David Maddox, writing for The Scotsman claims Scotland's levels of public spending (higher in relation to the rest of the UK[71]) would be difficult to sustain after independence, without raising taxes, as North Sea oil revenues will decline in the longer-term[73]. Others argue that a culture of maintaining a comparatively large public sector and welfare state in Scotland is also an impediment to more substantial and competitive economic growth seen in other nations like Ireland, and that the surplus oil revenue ought to have been invested in a sovereign wealth fund like The Government Pension Fund of Norway. Some wish to reduce public spending and devolve more fiscal powers to the Scottish Parliament in order to address this issue within the broader framework of the Union.[74][75][76]

Francis Tusa, the editor of Defence Analysis and John Park, a Labour MSP have suggested that shipwrighting in an independent Scotland would be jeopardised becuase UK government contracts currently given to Scottish shipyards would be lost.[77]

Another argument in favour of a continued union is that as part of a unitary British state, Scotland has more influence on international affairs and diplomacy, both politically and militarily, as part of NATO, the G8 and as a permanent member of the UN Security Council.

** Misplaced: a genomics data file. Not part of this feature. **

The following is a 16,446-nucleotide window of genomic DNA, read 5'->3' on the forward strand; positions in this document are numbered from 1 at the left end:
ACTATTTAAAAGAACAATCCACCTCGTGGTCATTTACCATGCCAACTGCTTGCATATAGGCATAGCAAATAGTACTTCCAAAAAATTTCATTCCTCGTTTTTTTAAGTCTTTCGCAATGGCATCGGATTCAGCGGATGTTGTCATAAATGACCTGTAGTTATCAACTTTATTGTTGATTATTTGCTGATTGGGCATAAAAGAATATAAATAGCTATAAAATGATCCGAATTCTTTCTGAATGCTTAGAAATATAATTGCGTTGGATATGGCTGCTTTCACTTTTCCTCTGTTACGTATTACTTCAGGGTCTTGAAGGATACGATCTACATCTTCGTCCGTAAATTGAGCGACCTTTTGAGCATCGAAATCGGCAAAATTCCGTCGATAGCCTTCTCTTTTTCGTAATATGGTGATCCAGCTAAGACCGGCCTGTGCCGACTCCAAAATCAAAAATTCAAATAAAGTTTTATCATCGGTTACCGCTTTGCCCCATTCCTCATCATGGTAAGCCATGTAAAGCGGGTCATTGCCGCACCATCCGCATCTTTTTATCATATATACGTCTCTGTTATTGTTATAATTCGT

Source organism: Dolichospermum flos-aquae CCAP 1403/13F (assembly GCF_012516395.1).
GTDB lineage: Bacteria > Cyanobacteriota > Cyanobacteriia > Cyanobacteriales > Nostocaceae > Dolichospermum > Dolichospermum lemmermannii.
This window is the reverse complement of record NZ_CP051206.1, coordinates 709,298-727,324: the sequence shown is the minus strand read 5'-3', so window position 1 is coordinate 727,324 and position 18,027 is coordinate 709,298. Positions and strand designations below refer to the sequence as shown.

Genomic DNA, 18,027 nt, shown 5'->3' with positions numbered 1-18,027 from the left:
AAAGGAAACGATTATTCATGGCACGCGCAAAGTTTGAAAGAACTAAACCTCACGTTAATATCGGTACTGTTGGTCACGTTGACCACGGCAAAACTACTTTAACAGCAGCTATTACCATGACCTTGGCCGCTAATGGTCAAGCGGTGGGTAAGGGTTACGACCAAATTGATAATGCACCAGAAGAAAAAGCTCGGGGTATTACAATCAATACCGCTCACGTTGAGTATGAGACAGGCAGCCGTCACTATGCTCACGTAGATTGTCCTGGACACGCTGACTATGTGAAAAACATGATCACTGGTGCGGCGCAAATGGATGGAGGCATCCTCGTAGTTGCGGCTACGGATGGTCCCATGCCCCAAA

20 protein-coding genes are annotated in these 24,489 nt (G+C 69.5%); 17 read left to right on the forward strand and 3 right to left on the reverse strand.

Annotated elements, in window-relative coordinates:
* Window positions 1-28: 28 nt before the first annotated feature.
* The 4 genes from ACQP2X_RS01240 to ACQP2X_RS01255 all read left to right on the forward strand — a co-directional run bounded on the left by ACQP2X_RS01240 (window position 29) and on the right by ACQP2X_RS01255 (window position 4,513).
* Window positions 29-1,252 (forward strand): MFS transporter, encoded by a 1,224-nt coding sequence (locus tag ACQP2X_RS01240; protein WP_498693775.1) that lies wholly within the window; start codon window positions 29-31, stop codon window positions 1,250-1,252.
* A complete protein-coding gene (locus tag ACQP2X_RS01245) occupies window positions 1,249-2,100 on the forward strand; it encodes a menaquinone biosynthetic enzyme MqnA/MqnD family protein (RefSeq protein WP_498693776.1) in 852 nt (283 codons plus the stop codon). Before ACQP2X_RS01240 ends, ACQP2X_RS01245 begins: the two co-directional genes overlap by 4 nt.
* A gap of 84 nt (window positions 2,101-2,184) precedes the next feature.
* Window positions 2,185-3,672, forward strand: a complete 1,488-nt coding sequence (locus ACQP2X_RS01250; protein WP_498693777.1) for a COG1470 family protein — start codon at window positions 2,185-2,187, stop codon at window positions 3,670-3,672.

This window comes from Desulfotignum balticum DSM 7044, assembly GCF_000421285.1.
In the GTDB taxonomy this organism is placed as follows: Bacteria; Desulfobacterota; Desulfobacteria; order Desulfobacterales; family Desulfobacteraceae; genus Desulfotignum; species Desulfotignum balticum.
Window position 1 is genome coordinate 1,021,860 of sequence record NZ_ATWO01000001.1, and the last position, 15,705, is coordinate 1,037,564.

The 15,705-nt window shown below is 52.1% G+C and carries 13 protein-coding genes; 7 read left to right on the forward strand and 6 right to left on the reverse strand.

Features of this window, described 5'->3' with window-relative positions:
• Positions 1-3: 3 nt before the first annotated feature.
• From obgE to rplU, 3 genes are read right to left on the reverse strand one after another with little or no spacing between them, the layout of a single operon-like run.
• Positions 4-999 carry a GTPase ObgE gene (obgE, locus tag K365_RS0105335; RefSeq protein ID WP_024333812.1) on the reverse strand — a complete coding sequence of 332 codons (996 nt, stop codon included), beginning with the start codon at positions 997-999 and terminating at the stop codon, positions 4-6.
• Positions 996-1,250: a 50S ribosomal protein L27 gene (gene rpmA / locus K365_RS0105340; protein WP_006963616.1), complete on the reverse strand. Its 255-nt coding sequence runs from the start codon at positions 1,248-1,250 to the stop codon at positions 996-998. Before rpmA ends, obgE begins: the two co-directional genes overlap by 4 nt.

Those within Scotland who oppose further integration of the European Union claim that independence within Europe outside the EU three would, paradoxically, mean that Scotland would be more marginalised, as a relatively small independent country applying to join the EU, Scotland would be unable to resist the whims and demands of larger member nations, such as being obliged to adopt the Euro and have no greater influence over the formation of treaties like the Common Fisheries Policy,[78] and as a result would be even more politically "impotent" with the resulting loss of its current political influence within the UK Government, which has been claimed by some to be so significant that it has been occasionally dubbed as the "Scottish raj".[79]

Bruce Anderson, writing for the Independent gives the view that a desire for independence is symptomatic of the so-called parochial "Scottish cringe" and assert that some nationalists are bigoted or Anglophobic chauvinists in their attitude towards England.[80] As a result, many unionists emphasise the historical and contemporary cultural ties between Scotland and the rest of the UK, from the Reformation and Union of Crowns, to Scottish involvement in the growth and development of the British Empire and contribution of the Scottish Enlightenment and Industrial Revolution, to a shared solidarity during the Battle of Britain to shared contemporary popular culture, primarily through the prevalence of the English language and a shared currency, to the current demographics, where almost half of the Scottish population have relatives in England, almost a million Scots living and working in England and 400,000 Anglo-Scots now living in Scotland[81]. There are also significant economic links with the Scottish military-industrial complex[82] as well as close links between the Scottish financial sector and Global London-based financial institutions, such as the London Stock Exchange.[83]

Public opinion